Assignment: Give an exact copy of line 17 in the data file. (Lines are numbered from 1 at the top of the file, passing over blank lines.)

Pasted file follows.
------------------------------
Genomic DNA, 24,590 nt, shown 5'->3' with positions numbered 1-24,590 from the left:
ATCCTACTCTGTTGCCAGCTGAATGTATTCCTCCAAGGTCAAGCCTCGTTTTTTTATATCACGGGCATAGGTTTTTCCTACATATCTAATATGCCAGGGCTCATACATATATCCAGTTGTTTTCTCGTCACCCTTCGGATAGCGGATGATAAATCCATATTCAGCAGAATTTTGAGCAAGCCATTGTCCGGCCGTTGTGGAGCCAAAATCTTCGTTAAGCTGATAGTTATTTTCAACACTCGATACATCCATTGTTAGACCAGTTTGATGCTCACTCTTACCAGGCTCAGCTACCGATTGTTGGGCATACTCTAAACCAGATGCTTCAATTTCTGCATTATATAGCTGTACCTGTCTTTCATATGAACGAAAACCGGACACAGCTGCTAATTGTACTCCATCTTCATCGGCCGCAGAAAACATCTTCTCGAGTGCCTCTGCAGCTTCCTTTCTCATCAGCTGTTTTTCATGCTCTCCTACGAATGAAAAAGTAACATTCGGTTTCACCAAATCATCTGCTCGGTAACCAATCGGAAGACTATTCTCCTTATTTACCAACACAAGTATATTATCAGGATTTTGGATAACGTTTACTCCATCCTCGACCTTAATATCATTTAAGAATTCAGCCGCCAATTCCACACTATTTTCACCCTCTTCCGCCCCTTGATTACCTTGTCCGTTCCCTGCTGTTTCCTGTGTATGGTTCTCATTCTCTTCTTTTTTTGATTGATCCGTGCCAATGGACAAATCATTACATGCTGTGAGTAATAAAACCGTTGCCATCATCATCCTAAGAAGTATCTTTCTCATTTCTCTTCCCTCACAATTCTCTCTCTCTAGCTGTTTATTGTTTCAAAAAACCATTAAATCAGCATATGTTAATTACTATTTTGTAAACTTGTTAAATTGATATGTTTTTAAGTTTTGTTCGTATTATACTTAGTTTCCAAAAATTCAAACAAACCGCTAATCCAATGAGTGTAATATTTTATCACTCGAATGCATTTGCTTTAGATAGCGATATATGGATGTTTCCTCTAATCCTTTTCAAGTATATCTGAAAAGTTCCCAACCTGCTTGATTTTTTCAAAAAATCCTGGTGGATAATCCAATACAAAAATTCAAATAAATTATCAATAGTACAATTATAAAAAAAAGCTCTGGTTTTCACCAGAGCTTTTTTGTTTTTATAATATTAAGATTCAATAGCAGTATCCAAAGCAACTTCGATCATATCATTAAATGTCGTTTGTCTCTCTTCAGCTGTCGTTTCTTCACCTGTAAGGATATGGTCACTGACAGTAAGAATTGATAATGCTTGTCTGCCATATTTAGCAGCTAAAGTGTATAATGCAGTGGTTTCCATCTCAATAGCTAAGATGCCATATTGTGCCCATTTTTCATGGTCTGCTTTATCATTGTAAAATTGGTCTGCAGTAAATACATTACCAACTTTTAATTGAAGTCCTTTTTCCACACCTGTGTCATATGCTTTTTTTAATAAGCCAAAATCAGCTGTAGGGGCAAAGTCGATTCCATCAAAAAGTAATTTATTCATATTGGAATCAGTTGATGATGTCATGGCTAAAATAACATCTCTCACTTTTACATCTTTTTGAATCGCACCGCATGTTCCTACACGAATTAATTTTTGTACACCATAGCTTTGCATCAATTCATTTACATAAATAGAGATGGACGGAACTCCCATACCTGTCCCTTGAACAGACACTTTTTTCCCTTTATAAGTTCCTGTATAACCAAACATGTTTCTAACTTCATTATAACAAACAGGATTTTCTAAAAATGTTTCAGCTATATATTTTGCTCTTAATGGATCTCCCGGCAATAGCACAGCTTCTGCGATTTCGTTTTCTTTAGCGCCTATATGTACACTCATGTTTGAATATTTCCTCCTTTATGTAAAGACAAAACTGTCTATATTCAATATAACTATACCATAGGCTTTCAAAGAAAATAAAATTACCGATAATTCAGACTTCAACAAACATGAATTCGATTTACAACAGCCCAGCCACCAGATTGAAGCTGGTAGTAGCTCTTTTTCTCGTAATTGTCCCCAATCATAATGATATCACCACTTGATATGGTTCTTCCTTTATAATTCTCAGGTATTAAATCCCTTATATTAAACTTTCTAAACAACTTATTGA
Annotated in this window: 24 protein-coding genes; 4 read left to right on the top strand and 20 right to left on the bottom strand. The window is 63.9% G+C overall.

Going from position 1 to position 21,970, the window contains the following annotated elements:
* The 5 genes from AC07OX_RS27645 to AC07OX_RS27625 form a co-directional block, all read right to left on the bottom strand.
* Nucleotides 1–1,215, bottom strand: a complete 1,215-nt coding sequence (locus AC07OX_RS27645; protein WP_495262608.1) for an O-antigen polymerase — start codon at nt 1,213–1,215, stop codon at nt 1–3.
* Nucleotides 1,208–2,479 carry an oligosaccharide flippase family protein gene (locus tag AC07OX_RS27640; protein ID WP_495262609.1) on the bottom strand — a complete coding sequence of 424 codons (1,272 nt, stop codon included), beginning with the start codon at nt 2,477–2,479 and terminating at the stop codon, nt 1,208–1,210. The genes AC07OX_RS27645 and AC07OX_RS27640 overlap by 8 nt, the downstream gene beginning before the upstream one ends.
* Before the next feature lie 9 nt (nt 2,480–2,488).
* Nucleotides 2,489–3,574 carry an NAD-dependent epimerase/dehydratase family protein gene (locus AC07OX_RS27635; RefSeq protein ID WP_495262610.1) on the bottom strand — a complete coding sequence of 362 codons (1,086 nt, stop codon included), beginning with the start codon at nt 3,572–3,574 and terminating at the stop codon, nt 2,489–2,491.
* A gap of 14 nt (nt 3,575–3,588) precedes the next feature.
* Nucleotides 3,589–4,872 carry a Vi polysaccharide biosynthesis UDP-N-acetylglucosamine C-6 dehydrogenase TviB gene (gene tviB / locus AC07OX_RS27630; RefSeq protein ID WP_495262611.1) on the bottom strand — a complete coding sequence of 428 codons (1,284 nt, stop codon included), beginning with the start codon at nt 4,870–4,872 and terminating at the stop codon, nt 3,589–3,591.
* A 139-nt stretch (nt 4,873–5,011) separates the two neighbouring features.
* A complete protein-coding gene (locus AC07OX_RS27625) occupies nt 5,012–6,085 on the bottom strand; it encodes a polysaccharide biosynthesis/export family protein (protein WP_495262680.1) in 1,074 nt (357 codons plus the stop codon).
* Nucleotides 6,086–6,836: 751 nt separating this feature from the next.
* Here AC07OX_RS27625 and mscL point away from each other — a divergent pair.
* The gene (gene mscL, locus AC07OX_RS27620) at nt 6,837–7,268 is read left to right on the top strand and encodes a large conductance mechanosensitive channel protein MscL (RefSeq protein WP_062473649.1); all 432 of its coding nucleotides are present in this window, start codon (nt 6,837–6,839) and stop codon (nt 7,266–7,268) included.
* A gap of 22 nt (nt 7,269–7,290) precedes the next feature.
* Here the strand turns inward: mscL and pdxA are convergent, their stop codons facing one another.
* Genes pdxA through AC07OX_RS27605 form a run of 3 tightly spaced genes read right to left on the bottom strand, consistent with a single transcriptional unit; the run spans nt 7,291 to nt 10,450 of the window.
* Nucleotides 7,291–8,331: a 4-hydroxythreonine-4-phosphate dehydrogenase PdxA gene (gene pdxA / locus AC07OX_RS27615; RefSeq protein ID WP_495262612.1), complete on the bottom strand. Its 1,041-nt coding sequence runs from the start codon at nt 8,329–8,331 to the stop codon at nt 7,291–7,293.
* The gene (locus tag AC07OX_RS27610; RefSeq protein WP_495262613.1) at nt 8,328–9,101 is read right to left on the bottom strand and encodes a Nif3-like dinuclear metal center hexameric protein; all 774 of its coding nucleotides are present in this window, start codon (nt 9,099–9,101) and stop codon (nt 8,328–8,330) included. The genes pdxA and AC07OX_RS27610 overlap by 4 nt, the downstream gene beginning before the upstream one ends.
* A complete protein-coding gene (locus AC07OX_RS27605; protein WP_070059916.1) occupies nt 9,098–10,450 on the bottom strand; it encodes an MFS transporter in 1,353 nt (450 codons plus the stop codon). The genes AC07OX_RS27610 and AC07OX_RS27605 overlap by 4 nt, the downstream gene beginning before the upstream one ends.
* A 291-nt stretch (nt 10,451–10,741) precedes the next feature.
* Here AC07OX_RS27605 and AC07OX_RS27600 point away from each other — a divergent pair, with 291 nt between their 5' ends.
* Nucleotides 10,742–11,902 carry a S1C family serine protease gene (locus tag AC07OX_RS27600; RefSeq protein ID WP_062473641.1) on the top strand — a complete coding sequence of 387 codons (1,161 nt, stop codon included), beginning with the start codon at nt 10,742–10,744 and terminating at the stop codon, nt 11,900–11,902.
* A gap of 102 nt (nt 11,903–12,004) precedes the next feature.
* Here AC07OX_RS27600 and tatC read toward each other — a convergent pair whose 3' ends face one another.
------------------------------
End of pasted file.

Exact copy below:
* A gap of 22 nt (nt 7,269–7,290) precedes the next feature.